WASHINGTON — In a significant blow to the Justice Department, a federal judge on Thursday threw out the indictment of five former Blackwater security guards over a shooting in Baghdad in 2007 that left 17 Iraqis dead and about 20 wounded.
The judge cited misuse of statements made by the guards in his decision, which brought to a sudden halt one of the highest-profile prosecutions to arise from the Iraq war. The shooting at Nisour Square frayed relations between the Iraqi government and the Bush administration and put a spotlight on the United States’ growing reliance on private security contractors in war zones.
Investigators concluded that the guards had indiscriminately fired on unarmed civilians in an unprovoked and unjustified assault near the crowded traffic circle on Sept. 16, 2007. The guards contended that they had been ambushed by insurgents and fired in self-defense.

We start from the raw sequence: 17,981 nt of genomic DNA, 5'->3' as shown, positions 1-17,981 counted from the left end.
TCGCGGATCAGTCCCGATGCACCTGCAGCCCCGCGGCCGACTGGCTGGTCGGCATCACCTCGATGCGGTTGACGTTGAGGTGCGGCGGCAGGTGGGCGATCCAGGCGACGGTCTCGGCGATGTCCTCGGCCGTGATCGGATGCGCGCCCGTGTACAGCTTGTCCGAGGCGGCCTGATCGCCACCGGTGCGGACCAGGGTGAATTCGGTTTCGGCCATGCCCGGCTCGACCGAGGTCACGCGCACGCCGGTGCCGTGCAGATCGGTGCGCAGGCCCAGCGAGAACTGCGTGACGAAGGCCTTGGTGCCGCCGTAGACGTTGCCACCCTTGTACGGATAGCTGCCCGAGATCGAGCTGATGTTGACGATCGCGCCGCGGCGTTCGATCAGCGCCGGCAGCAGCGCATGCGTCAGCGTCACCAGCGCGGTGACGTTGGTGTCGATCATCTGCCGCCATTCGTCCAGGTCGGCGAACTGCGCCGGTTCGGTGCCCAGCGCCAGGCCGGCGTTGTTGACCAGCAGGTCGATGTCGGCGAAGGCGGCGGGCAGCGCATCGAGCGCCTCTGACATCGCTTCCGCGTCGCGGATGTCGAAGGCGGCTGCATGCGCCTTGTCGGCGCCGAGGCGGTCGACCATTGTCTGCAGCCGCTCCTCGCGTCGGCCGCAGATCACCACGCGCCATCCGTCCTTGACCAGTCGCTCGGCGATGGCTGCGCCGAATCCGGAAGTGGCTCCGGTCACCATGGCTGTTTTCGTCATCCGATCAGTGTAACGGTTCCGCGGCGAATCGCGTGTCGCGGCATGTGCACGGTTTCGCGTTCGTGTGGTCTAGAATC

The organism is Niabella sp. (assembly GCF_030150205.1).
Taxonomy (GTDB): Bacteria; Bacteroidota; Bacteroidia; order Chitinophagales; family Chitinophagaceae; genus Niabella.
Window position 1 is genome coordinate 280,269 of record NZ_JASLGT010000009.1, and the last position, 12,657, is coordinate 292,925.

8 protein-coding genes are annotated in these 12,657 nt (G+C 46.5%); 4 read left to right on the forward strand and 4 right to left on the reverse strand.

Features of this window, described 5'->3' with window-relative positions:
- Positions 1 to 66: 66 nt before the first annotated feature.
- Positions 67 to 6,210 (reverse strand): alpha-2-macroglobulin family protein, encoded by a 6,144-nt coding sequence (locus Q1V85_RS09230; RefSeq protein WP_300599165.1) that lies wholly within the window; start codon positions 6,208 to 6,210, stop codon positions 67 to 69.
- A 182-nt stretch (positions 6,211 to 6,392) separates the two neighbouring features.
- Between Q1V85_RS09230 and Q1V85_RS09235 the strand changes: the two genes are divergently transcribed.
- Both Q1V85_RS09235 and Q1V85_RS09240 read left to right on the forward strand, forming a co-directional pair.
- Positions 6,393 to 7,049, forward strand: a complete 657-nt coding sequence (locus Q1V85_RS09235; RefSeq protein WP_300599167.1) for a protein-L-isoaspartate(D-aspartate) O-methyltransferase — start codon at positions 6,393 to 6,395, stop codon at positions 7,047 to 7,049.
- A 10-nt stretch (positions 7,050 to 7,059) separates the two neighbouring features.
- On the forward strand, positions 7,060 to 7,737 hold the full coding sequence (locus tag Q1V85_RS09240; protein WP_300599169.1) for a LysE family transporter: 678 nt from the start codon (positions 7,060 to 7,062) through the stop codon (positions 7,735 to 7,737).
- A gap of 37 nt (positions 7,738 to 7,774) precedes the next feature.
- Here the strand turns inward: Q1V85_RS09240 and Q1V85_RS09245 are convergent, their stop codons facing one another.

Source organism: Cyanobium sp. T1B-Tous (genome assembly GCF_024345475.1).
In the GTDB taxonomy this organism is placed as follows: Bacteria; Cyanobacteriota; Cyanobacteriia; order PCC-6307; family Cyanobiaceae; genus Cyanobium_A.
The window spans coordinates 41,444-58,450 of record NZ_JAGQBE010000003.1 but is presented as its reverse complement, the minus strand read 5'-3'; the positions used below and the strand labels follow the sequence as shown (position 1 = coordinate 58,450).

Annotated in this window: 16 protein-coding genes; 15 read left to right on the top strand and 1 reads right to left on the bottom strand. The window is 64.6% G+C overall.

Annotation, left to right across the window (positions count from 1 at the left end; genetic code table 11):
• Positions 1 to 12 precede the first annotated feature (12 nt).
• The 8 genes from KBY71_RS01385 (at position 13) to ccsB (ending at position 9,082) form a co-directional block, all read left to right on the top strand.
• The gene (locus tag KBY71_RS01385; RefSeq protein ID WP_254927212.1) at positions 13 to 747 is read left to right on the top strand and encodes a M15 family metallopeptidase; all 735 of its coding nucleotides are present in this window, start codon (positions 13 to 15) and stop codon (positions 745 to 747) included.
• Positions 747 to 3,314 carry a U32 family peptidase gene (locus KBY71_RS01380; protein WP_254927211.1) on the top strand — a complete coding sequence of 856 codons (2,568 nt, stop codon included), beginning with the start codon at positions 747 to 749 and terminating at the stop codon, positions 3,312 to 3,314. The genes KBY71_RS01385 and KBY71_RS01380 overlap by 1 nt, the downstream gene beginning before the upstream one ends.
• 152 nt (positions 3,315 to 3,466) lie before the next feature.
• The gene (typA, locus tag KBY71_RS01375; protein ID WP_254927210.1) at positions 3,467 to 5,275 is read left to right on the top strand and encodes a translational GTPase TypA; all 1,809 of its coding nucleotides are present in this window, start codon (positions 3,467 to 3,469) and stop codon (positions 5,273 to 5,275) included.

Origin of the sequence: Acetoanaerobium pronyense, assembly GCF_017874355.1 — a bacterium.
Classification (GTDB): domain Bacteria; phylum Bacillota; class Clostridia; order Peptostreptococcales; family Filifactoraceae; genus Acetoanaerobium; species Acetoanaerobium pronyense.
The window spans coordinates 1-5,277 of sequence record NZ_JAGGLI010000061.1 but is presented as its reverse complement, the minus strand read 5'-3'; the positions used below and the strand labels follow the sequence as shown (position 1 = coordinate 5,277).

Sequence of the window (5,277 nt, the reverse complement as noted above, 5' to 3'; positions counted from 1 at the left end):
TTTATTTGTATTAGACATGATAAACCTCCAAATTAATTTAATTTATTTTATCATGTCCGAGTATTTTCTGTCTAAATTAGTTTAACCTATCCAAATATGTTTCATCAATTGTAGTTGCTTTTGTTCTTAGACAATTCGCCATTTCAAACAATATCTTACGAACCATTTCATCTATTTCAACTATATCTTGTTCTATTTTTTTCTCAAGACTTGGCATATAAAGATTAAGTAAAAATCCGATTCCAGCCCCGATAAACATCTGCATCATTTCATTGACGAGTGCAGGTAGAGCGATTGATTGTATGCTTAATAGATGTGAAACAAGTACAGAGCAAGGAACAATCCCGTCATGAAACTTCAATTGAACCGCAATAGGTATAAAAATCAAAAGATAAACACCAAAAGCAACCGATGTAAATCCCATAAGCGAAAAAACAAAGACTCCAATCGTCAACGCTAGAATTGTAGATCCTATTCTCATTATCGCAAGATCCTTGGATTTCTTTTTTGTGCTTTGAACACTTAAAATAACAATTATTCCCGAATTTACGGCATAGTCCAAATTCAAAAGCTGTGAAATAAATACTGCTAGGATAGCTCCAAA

A trial on manslaughter and firearm offenses was planned for February, and the preliminary proceedings had been closely watched in the United States and Iraq.
But in a 90-page opinion, Judge Ricardo M. Urbina of Federal District Court in Washington wrote that the government’s mishandling of the case “requires dismissal of the indictment against all the defendants.”
In a “reckless violation of the defendants’ constitutional rights,” the judge wrote, investigators, prosecutors and government witnesses had inappropriately relied on statements that the guards had been compelled to make in debriefings by the State Department shortly after the shootings. The State Department had hired the guards to protect its officials.